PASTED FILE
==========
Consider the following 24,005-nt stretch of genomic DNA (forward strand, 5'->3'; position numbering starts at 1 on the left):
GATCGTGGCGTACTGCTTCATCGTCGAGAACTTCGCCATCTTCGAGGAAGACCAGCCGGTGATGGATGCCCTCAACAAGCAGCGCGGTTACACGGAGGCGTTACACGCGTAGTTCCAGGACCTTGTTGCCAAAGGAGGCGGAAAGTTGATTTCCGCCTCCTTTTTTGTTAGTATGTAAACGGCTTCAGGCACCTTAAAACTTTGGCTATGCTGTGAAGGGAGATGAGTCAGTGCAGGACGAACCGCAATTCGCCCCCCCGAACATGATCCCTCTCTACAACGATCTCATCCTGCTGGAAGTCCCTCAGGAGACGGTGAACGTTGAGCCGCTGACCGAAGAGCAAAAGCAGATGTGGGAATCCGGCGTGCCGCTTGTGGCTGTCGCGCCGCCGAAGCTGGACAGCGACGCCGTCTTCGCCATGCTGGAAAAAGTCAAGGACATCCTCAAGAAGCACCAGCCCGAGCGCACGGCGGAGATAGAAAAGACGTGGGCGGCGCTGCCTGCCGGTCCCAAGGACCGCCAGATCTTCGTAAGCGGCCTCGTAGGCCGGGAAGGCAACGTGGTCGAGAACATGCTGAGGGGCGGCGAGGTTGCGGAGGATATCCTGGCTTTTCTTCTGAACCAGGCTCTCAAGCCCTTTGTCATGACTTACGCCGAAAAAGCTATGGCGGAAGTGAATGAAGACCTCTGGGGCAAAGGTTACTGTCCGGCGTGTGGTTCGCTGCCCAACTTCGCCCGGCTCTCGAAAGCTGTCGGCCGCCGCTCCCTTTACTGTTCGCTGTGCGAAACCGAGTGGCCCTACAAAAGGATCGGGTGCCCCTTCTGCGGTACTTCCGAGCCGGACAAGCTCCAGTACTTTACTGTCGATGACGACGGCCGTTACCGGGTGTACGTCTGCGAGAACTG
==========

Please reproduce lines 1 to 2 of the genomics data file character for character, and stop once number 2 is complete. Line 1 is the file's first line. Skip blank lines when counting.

Consider the following 24,005-nt stretch of genomic DNA (forward strand, 5'->3'; position numbering starts at 1 on the left):
GATCGTGGCGTACTGCTTCATCGTCGAGAACTTCGCCATCTTCGAGGAAGACCAGCCGGTGATGGATGCCCTCAACAAGCAGCGCGGTTACACGGAGGCGTTACACGCGTAGTTCCAGGACCTTGTTGCCAAAGGAGGCGGAAAGTTGATTTCCGCCTCCTTTTTTGTTAGTATGTAAACGGCTTCAGGCACCTTAAAACTTTGGCTATGCTGTGAAGGGAGATGAGTCAGTGCAGGACGAACCGCAATTCGCCCCCCCGAACATGATCCCTCTCTACAACGATCTCATCCTGCTGGAAGTCCCTCAGGAGACGGTGAACGTTGAGCCGCTGACCGAAGAGCAAAAGCAGATGTGGGAATCCGGCGTGCCGCTTGTGGCTGTCGCGCCGCCGAAGCTGGACAGCGACGCCGTCTTCGCCATGCTGGAAAAAGTCAAGGACATCCTCAAGAAGCACCAGCCCGAGCGCACGGCGGAGATAGAAAAGACGTGGGCGGCGCTGCCTGCCGGTCCCAAGGACCGCCAGATCTTCGTAAGCGGCCTCGTAGGCCGGGAAGGCAACGTGGTCGAGAACATGCTGAGGGGCGGCGAGGTTGCGGAGGATATCCTGGCTTTTCTTCTGAACCAGGCTCTCAAGCCCTTTGTCATGACTTACGCCGAAAAAGCTATGGCGGAAGTGAATGAAGACCTCTGGGGCAAAGGTTACTGTCCGGCGTGTGGTTCGCTGCCCAACTTCGCCCGGCTCTCGAAAGCTGTCGGCCGCCGCTCCCTTTACTGTTCGCTGTGCGAAACCGAGTGGCCCTACAAAAGGATCGGGTGCCCCTTCTGCGGTACTTCCGAGCCGGACAAGCTCCAGTACTTTACTGTCGATGACGACGGCCGTTACCGGGTGTACGTCTGCGAGAACTG